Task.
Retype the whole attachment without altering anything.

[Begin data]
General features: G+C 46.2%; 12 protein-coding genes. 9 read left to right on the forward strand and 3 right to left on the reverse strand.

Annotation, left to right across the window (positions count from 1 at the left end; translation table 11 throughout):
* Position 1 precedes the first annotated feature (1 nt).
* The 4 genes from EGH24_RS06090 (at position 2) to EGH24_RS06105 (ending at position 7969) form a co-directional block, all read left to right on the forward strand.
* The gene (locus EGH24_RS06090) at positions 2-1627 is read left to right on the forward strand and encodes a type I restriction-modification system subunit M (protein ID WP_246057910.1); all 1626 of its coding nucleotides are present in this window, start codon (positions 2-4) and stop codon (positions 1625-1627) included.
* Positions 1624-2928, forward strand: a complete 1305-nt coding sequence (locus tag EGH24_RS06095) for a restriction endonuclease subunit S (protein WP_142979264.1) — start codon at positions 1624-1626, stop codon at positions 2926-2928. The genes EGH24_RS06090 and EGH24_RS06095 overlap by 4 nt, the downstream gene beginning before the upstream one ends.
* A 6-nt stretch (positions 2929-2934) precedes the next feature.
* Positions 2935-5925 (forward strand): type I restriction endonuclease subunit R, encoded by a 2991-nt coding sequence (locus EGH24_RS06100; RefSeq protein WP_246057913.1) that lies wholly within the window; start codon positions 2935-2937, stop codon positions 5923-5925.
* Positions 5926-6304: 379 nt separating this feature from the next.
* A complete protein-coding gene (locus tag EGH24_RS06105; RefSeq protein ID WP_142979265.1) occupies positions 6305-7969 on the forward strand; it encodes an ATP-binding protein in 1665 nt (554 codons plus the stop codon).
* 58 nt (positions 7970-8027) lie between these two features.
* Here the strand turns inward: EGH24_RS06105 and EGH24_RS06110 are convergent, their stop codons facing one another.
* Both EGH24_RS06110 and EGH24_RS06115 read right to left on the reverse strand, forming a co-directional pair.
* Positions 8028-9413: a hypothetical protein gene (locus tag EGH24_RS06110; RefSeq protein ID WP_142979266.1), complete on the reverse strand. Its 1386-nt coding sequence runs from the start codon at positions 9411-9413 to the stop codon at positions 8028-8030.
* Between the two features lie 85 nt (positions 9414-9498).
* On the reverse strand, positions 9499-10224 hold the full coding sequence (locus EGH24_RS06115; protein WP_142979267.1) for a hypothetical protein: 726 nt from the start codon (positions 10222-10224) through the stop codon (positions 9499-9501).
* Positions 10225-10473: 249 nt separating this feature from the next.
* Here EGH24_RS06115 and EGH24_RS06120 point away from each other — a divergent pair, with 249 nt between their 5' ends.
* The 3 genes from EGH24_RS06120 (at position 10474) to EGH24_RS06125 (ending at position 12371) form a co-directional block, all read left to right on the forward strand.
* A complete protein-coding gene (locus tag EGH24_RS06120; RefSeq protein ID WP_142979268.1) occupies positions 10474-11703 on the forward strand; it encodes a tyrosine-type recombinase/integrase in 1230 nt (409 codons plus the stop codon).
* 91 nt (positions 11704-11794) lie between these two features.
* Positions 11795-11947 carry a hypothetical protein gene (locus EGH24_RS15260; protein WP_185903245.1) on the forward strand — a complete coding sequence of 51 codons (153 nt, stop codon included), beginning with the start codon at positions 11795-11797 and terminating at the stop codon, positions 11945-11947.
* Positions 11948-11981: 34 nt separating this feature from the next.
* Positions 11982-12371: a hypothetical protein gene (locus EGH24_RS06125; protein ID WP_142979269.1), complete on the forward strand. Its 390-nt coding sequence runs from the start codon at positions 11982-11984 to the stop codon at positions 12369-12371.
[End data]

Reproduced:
General features: G+C 46.2%; 12 protein-coding genes. 9 read left to right on the forward strand and 3 right to left on the reverse strand.

Annotation, left to right across the window (positions count from 1 at the left end; translation table 11 throughout):
* Position 1 precedes the first annotated feature (1 nt).
* The 4 genes from EGH24_RS06090 (at position 2) to EGH24_RS06105 (ending at position 7969) form a co-directional block, all read left to right on the forward strand.
* The gene (locus EGH24_RS06090) at positions 2-1627 is read left to right on the forward strand and encodes a type I restriction-modification system subunit M (protein ID WP_246057910.1); all 1626 of its coding nucleotides are present in this window, start codon (positions 2-4) and stop codon (positions 1625-1627) included.
* Positions 1624-2928, forward strand: a complete 1305-nt coding sequence (locus tag EGH24_RS06095) for a restriction endonuclease subunit S (protein WP_142979264.1) — start codon at positions 1624-1626, stop codon at positions 2926-2928. The genes EGH24_RS06090 and EGH24_RS06095 overlap by 4 nt, the downstream gene beginning before the upstream one ends.
* A 6-nt stretch (positions 2929-2934) precedes the next feature.
* Positions 2935-5925 (forward strand): type I restriction endonuclease subunit R, encoded by a 2991-nt coding sequence (locus EGH24_RS06100; RefSeq protein WP_246057913.1) that lies wholly within the window; start codon positions 2935-2937, stop codon positions 5923-5925.
* Positions 5926-6304: 379 nt separating this feature from the next.
* A complete protein-coding gene (locus tag EGH24_RS06105; RefSeq protein ID WP_142979265.1) occupies positions 6305-7969 on the forward strand; it encodes an ATP-binding protein in 1665 nt (554 codons plus the stop codon).
* 58 nt (positions 7970-8027) lie between these two features.
* Here the strand turns inward: EGH24_RS06105 and EGH24_RS06110 are convergent, their stop codons facing one another.
* Both EGH24_RS06110 and EGH24_RS06115 read right to left on the reverse strand, forming a co-directional pair.
* Positions 8028-9413: a hypothetical protein gene (locus tag EGH24_RS06110; RefSeq protein ID WP_142979266.1), complete on the reverse strand. Its 1386-nt coding sequence runs from the start codon at positions 9411-9413 to the stop codon at positions 8028-8030.
* Between the two features lie 85 nt (positions 9414-9498).
* On the reverse strand, positions 9499-10224 hold the full coding sequence (locus EGH24_RS06115; protein WP_142979267.1) for a hypothetical protein: 726 nt from the start codon (positions 10222-10224) through the stop codon (positions 9499-9501).
* Positions 10225-10473: 249 nt separating this feature from the next.
* Here EGH24_RS06115 and EGH24_RS06120 point away from each other — a divergent pair, with 249 nt between their 5' ends.
* The 3 genes from EGH24_RS06120 (at position 10474) to EGH24_RS06125 (ending at position 12371) form a co-directional block, all read left to right on the forward strand.
* A complete protein-coding gene (locus tag EGH24_RS06120; RefSeq protein ID WP_142979268.1) occupies positions 10474-11703 on the forward strand; it encodes a tyrosine-type recombinase/integrase in 1230 nt (409 codons plus the stop codon).
* 91 nt (positions 11704-11794) lie between these two features.
* Positions 11795-11947 carry a hypothetical protein gene (locus EGH24_RS15260; protein WP_185903245.1) on the forward strand — a complete coding sequence of 51 codons (153 nt, stop codon included), beginning with the start codon at positions 11795-11797 and terminating at the stop codon, positions 11945-11947.
* Positions 11948-11981: 34 nt separating this feature from the next.
* Positions 11982-12371: a hypothetical protein gene (locus EGH24_RS06125; protein ID WP_142979269.1), complete on the forward strand. Its 390-nt coding sequence runs from the start codon at positions 11982-11984 to the stop codon at positions 12369-12371.